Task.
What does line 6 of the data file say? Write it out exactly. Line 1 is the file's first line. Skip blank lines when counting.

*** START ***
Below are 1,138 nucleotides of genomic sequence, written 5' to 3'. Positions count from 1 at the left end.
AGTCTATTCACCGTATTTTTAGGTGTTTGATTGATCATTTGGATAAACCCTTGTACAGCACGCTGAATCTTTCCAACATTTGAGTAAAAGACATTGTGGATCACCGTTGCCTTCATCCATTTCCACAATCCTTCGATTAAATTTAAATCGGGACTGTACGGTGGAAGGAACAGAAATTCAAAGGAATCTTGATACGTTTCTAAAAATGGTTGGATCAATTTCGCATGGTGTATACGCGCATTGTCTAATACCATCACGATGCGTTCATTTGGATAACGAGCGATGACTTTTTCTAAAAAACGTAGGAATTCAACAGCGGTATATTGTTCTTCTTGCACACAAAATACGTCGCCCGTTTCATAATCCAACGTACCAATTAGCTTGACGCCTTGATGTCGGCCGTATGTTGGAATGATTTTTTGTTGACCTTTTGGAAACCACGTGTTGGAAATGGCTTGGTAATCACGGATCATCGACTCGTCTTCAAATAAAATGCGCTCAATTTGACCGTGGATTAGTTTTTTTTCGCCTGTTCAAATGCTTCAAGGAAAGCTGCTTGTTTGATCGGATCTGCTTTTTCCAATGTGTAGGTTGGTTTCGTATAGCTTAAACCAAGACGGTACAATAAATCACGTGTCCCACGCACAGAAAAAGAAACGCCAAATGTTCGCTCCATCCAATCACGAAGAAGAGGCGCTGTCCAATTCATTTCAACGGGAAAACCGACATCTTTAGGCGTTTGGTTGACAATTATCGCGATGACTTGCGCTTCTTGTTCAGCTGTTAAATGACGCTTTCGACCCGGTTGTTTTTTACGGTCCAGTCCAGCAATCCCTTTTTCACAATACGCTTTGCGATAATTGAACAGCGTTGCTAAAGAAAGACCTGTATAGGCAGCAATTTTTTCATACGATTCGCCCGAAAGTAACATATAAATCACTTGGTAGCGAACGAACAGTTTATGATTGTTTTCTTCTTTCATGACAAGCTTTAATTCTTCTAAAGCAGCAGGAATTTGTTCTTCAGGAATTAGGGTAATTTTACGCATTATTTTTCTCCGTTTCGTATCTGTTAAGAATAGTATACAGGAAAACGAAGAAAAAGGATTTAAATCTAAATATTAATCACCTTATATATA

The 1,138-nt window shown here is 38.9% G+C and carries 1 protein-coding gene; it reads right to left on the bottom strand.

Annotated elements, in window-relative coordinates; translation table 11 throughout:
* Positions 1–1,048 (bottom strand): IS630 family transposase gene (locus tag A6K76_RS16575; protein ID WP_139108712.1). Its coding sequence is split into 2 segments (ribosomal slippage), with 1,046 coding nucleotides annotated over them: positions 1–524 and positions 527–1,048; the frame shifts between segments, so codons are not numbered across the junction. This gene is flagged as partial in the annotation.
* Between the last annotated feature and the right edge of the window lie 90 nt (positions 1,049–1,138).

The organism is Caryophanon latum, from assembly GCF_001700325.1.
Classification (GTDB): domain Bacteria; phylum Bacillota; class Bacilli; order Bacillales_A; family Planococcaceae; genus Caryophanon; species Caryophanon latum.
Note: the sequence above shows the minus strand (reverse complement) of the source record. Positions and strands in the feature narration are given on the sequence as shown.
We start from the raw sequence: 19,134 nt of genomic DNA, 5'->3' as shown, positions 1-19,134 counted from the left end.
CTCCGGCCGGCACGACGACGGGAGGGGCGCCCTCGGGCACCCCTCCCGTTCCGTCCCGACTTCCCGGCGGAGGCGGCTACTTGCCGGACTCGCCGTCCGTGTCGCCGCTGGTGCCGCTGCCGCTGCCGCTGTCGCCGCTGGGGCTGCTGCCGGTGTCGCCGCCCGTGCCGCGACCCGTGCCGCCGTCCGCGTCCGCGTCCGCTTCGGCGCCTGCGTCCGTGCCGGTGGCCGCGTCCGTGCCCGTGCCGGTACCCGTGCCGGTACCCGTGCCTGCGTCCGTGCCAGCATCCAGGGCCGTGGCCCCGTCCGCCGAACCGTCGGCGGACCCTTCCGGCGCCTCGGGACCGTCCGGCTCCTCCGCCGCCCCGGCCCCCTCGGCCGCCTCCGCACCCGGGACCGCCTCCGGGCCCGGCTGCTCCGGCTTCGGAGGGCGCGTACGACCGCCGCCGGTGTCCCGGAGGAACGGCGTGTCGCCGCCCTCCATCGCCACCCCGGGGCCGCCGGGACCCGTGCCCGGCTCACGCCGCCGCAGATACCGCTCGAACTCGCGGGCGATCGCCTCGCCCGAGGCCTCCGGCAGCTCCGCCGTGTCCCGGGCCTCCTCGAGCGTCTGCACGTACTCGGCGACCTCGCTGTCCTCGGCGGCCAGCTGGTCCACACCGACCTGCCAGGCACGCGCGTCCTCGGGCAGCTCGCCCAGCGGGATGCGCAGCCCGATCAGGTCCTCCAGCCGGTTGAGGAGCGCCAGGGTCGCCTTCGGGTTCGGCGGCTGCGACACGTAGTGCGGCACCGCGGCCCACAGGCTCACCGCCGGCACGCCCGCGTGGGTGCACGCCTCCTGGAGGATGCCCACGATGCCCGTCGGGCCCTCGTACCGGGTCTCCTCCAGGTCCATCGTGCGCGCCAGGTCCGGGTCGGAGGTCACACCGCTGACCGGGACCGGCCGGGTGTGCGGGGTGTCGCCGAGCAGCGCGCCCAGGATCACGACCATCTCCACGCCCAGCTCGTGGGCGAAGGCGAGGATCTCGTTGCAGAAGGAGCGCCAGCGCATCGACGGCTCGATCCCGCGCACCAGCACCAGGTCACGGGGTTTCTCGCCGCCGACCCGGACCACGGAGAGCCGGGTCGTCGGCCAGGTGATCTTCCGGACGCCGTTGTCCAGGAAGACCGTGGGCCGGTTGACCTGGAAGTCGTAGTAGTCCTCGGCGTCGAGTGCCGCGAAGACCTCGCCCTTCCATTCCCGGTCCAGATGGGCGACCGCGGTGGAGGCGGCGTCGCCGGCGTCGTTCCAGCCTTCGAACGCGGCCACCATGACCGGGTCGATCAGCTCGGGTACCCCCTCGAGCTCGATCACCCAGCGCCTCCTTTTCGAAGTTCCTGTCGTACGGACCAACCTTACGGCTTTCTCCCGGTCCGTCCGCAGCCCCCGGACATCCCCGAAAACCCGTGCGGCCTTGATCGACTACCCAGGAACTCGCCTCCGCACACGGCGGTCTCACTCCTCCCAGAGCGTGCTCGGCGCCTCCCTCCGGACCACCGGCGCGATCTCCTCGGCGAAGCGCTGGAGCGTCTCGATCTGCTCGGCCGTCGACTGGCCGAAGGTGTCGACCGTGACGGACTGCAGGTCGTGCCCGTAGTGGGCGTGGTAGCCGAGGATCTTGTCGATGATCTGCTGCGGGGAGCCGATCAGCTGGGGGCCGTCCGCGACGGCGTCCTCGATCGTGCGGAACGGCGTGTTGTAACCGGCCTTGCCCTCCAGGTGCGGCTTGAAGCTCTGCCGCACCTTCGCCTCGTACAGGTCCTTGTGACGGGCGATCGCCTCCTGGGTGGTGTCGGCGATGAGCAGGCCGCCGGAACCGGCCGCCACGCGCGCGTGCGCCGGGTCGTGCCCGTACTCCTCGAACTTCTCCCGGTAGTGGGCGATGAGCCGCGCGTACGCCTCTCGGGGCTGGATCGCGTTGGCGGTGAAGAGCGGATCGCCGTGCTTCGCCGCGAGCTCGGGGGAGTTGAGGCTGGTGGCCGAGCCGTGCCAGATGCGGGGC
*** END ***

* Between the last annotated feature and the right edge of the window lie 90 nt (positions 1,049–1,138).